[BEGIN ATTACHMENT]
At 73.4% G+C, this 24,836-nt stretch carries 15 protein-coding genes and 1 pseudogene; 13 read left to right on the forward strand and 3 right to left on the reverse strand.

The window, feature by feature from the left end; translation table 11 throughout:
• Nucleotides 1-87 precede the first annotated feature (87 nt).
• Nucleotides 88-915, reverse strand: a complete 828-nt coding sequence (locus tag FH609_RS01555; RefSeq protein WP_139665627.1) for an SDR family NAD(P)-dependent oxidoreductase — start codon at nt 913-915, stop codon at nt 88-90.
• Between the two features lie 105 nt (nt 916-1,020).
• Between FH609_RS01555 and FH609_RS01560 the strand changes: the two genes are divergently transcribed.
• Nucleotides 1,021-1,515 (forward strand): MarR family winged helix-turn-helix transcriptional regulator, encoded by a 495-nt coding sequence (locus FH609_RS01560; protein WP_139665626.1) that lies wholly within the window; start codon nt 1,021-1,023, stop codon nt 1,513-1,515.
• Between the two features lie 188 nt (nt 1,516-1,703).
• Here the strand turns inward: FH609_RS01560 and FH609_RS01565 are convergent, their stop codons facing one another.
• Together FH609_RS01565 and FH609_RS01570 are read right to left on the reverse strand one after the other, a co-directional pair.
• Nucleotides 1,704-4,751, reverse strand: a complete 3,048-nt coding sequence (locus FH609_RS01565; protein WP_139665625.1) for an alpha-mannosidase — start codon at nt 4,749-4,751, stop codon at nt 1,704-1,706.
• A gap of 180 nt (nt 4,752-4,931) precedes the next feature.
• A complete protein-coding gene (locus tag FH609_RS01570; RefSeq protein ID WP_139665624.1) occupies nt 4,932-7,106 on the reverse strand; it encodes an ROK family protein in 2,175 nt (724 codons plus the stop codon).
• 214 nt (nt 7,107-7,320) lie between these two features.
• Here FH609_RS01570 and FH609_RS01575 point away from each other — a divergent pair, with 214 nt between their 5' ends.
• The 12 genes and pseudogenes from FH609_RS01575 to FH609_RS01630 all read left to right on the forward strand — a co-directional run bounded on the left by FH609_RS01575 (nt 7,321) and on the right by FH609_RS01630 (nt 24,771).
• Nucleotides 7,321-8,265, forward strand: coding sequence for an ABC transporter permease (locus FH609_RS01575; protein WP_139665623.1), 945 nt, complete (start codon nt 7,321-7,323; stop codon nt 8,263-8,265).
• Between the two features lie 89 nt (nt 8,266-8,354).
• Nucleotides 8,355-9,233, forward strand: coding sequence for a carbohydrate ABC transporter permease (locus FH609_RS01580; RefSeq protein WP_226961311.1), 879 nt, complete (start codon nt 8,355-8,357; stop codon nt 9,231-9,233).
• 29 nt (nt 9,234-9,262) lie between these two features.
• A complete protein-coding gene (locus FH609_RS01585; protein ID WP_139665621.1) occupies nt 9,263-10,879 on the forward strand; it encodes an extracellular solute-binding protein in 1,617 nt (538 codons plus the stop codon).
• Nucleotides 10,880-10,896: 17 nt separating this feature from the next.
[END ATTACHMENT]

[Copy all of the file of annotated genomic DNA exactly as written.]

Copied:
At 73.4% G+C, this 24,836-nt stretch carries 15 protein-coding genes and 1 pseudogene; 13 read left to right on the forward strand and 3 right to left on the reverse strand.

The window, feature by feature from the left end; translation table 11 throughout:
• Nucleotides 1-87 precede the first annotated feature (87 nt).
• Nucleotides 88-915, reverse strand: a complete 828-nt coding sequence (locus tag FH609_RS01555; RefSeq protein WP_139665627.1) for an SDR family NAD(P)-dependent oxidoreductase — start codon at nt 913-915, stop codon at nt 88-90.
• Between the two features lie 105 nt (nt 916-1,020).
• Between FH609_RS01555 and FH609_RS01560 the strand changes: the two genes are divergently transcribed.
• Nucleotides 1,021-1,515 (forward strand): MarR family winged helix-turn-helix transcriptional regulator, encoded by a 495-nt coding sequence (locus FH609_RS01560; protein WP_139665626.1) that lies wholly within the window; start codon nt 1,021-1,023, stop codon nt 1,513-1,515.
• Between the two features lie 188 nt (nt 1,516-1,703).
• Here the strand turns inward: FH609_RS01560 and FH609_RS01565 are convergent, their stop codons facing one another.
• Together FH609_RS01565 and FH609_RS01570 are read right to left on the reverse strand one after the other, a co-directional pair.
• Nucleotides 1,704-4,751, reverse strand: a complete 3,048-nt coding sequence (locus FH609_RS01565; protein WP_139665625.1) for an alpha-mannosidase — start codon at nt 4,749-4,751, stop codon at nt 1,704-1,706.
• A gap of 180 nt (nt 4,752-4,931) precedes the next feature.
• A complete protein-coding gene (locus tag FH609_RS01570; RefSeq protein ID WP_139665624.1) occupies nt 4,932-7,106 on the reverse strand; it encodes an ROK family protein in 2,175 nt (724 codons plus the stop codon).
• 214 nt (nt 7,107-7,320) lie between these two features.
• Here FH609_RS01570 and FH609_RS01575 point away from each other — a divergent pair, with 214 nt between their 5' ends.
• The 12 genes and pseudogenes from FH609_RS01575 to FH609_RS01630 all read left to right on the forward strand — a co-directional run bounded on the left by FH609_RS01575 (nt 7,321) and on the right by FH609_RS01630 (nt 24,771).
• Nucleotides 7,321-8,265, forward strand: coding sequence for an ABC transporter permease (locus FH609_RS01575; protein WP_139665623.1), 945 nt, complete (start codon nt 7,321-7,323; stop codon nt 8,263-8,265).
• Between the two features lie 89 nt (nt 8,266-8,354).
• Nucleotides 8,355-9,233, forward strand: coding sequence for a carbohydrate ABC transporter permease (locus FH609_RS01580; RefSeq protein WP_226961311.1), 879 nt, complete (start codon nt 8,355-8,357; stop codon nt 9,231-9,233).
• 29 nt (nt 9,234-9,262) lie between these two features.
• A complete protein-coding gene (locus FH609_RS01585; protein ID WP_139665621.1) occupies nt 9,263-10,879 on the forward strand; it encodes an extracellular solute-binding protein in 1,617 nt (538 codons plus the stop codon).
• Nucleotides 10,880-10,896: 17 nt separating this feature from the next.